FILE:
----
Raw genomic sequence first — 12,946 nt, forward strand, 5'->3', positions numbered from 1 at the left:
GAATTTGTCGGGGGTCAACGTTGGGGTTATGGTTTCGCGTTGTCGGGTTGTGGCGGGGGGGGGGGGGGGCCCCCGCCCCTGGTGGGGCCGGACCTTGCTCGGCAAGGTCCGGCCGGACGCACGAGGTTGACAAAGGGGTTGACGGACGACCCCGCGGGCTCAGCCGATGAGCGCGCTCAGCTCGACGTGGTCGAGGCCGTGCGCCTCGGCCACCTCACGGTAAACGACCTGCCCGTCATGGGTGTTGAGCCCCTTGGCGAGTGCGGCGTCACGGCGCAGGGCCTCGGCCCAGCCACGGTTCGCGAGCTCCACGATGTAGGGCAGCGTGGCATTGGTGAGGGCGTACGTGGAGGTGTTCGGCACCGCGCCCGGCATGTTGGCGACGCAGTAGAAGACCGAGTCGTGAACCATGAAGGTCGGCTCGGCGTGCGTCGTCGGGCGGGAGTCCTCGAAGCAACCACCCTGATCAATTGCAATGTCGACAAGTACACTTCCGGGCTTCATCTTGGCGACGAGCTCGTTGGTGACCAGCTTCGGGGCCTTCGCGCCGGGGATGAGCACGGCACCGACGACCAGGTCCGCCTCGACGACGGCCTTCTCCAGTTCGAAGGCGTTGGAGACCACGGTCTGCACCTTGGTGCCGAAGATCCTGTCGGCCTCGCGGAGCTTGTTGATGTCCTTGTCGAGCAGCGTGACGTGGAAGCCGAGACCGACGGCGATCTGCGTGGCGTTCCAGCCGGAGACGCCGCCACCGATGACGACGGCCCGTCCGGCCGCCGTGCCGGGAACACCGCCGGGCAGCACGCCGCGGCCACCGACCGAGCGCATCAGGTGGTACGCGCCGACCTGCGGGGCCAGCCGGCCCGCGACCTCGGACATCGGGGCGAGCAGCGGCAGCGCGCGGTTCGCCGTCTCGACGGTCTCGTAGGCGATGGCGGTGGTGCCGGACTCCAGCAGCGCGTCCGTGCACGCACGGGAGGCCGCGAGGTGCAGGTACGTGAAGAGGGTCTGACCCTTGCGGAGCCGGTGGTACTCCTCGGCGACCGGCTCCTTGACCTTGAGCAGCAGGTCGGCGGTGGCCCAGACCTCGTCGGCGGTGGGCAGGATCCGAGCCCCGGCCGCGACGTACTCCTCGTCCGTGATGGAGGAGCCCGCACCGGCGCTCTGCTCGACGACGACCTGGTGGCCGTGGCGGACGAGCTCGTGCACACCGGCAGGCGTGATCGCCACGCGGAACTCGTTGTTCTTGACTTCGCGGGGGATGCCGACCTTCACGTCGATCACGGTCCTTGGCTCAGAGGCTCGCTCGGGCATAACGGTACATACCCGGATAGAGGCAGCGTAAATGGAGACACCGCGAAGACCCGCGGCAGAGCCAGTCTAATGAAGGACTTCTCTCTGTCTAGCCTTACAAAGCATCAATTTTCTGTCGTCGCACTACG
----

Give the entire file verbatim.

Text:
Raw genomic sequence first — 12,946 nt, forward strand, 5'->3', positions numbered from 1 at the left:
GAATTTGTCGGGGGTCAACGTTGGGGTTATGGTTTCGCGTTGTCGGGTTGTGGCGGGGGGGGGGGGGGGCCCCCGCCCCTGGTGGGGCCGGACCTTGCTCGGCAAGGTCCGGCCGGACGCACGAGGTTGACAAAGGGGTTGACGGACGACCCCGCGGGCTCAGCCGATGAGCGCGCTCAGCTCGACGTGGTCGAGGCCGTGCGCCTCGGCCACCTCACGGTAAACGACCTGCCCGTCATGGGTGTTGAGCCCCTTGGCGAGTGCGGCGTCACGGCGCAGGGCCTCGGCCCAGCCACGGTTCGCGAGCTCCACGATGTAGGGCAGCGTGGCATTGGTGAGGGCGTACGTGGAGGTGTTCGGCACCGCGCCCGGCATGTTGGCGACGCAGTAGAAGACCGAGTCGTGAACCATGAAGGTCGGCTCGGCGTGCGTCGTCGGGCGGGAGTCCTCGAAGCAACCACCCTGATCAATTGCAATGTCGACAAGTACACTTCCGGGCTTCATCTTGGCGACGAGCTCGTTGGTGACCAGCTTCGGGGCCTTCGCGCCGGGGATGAGCACGGCACCGACGACCAGGTCCGCCTCGACGACGGCCTTCTCCAGTTCGAAGGCGTTGGAGACCACGGTCTGCACCTTGGTGCCGAAGATCCTGTCGGCCTCGCGGAGCTTGTTGATGTCCTTGTCGAGCAGCGTGACGTGGAAGCCGAGACCGACGGCGATCTGCGTGGCGTTCCAGCCGGAGACGCCGCCACCGATGACGACGGCCCGTCCGGCCGCCGTGCCGGGAACACCGCCGGGCAGCACGCCGCGGCCACCGACCGAGCGCATCAGGTGGTACGCGCCGACCTGCGGGGCCAGCCGGCCCGCGACCTCGGACATCGGGGCGAGCAGCGGCAGCGCGCGGTTCGCCGTCTCGACGGTCTCGTAGGCGATGGCGGTGGTGCCGGACTCCAGCAGCGCGTCCGTGCACGCACGGGAGGCCGCGAGGTGCAGGTACGTGAAGAGGGTCTGACCCTTGCGGAGCCGGTGGTACTCCTCGGCGACCGGCTCCTTGACCTTGAGCAGCAGGTCGGCGGTGGCCCAGACCTCGTCGGCGGTGGGCAGGATCCGAGCCCCGGCCGCGACGTACTCCTCGTCCGTGATGGAGGAGCCCGCACCGGCGCTCTGCTCGACGACGACCTGGTGGCCGTGGCGGACGAGCTCGTGCACACCGGCAGGCGTGATCGCCACGCGGAACTCGTTGTTCTTGACTTCGCGGGGGATGCCGACCTTCACGTCGATCACGGTCCTTGGCTCAGAGGCTCGCTCGGGCATAACGGTACATACCCGGATAGAGGCAGCGTAAATGGAGACACCGCGAAGACCCGCGGCAGAGCCAGTCTAATGAAGGACTTCTCTCTGTCTAGCCTTACAAAGCATCAATTTTCTGTCGTCGCACTACG